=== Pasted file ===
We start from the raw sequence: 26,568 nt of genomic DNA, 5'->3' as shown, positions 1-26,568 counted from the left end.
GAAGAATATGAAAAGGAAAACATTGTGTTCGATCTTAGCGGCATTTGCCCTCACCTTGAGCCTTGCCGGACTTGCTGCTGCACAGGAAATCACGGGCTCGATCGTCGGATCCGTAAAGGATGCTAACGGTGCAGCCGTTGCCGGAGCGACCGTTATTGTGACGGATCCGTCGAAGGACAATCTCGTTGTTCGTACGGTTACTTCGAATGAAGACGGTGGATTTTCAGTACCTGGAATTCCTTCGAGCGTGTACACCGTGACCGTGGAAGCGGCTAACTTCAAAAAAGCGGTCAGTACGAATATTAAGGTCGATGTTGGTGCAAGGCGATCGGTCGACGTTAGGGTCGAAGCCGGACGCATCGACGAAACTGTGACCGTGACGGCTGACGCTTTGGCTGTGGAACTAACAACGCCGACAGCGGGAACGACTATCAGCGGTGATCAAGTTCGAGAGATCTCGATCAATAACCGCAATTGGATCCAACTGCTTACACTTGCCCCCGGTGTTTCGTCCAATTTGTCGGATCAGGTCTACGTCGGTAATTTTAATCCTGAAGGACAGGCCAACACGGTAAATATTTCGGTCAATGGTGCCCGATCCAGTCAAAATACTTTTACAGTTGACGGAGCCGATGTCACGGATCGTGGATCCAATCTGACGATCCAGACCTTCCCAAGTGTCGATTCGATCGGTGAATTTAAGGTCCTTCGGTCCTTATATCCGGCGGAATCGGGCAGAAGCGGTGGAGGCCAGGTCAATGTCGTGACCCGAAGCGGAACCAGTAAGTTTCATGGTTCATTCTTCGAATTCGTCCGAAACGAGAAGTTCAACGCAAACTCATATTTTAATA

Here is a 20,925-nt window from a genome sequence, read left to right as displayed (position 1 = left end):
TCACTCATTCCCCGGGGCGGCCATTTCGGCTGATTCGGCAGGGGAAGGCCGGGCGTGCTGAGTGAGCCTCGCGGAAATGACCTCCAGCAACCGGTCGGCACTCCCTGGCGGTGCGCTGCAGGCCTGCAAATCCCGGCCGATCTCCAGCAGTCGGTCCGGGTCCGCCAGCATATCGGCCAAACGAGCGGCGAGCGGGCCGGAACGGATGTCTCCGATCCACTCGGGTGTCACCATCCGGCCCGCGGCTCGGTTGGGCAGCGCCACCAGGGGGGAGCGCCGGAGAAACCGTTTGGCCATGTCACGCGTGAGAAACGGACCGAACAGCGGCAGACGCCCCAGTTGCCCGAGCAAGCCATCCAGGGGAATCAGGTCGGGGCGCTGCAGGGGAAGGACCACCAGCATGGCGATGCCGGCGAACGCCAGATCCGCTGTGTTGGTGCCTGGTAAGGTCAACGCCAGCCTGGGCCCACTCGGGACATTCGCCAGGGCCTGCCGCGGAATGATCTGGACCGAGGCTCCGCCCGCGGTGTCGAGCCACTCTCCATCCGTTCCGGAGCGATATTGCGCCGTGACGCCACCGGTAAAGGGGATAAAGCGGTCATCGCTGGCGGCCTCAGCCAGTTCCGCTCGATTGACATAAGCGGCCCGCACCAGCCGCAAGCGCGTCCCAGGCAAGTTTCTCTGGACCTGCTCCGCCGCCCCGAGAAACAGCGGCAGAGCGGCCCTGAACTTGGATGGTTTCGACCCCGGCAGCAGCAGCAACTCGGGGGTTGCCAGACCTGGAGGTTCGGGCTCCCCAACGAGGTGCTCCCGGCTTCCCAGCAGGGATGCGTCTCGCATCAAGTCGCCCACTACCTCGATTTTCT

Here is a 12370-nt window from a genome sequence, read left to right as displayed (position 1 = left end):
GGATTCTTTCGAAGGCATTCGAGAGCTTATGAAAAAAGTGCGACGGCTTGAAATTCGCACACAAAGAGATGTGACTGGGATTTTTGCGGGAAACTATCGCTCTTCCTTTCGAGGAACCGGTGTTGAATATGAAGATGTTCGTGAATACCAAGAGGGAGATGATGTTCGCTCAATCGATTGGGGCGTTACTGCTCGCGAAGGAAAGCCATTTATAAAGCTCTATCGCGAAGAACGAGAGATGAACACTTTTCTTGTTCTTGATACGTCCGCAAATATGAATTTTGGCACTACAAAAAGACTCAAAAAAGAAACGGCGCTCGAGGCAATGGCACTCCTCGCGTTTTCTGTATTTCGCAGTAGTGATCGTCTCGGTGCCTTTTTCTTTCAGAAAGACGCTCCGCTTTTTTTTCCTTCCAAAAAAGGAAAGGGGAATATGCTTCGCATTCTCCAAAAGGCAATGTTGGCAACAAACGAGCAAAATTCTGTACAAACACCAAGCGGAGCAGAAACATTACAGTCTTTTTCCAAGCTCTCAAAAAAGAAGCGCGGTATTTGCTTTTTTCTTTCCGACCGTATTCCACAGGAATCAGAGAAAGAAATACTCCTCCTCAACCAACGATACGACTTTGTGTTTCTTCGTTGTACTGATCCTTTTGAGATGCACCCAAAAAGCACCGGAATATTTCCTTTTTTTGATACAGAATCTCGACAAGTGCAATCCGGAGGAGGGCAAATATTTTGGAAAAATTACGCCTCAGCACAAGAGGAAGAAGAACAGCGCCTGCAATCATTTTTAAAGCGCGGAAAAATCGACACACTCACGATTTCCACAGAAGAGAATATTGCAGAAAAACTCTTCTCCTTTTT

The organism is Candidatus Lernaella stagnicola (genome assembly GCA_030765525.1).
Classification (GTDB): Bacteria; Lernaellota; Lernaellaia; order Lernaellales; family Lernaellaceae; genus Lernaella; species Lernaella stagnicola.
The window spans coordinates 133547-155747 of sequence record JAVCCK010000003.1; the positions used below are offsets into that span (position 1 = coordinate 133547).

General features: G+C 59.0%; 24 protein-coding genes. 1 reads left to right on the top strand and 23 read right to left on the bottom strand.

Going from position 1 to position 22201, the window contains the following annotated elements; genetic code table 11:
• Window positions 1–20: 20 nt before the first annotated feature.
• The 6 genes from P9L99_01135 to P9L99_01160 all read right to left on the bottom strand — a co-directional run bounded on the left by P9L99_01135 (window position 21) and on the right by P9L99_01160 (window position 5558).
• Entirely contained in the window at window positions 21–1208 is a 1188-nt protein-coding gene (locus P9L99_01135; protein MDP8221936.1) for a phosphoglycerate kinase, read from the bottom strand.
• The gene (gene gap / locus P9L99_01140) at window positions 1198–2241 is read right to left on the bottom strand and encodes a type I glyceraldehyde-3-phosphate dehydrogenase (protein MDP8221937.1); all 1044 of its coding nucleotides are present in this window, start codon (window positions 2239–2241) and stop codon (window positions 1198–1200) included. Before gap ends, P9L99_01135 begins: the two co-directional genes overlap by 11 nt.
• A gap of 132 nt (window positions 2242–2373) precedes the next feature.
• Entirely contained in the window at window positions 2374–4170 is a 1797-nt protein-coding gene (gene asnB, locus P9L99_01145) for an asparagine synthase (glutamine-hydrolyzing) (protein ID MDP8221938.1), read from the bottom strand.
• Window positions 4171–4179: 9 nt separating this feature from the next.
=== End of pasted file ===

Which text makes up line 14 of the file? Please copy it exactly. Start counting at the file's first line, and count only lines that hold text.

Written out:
• Entirely contained in the window at window positions 21–1208 is a 1188-nt protein-coding gene (locus P9L99_01135; protein MDP8221936.1) for a phosphoglycerate kinase, read from the bottom strand.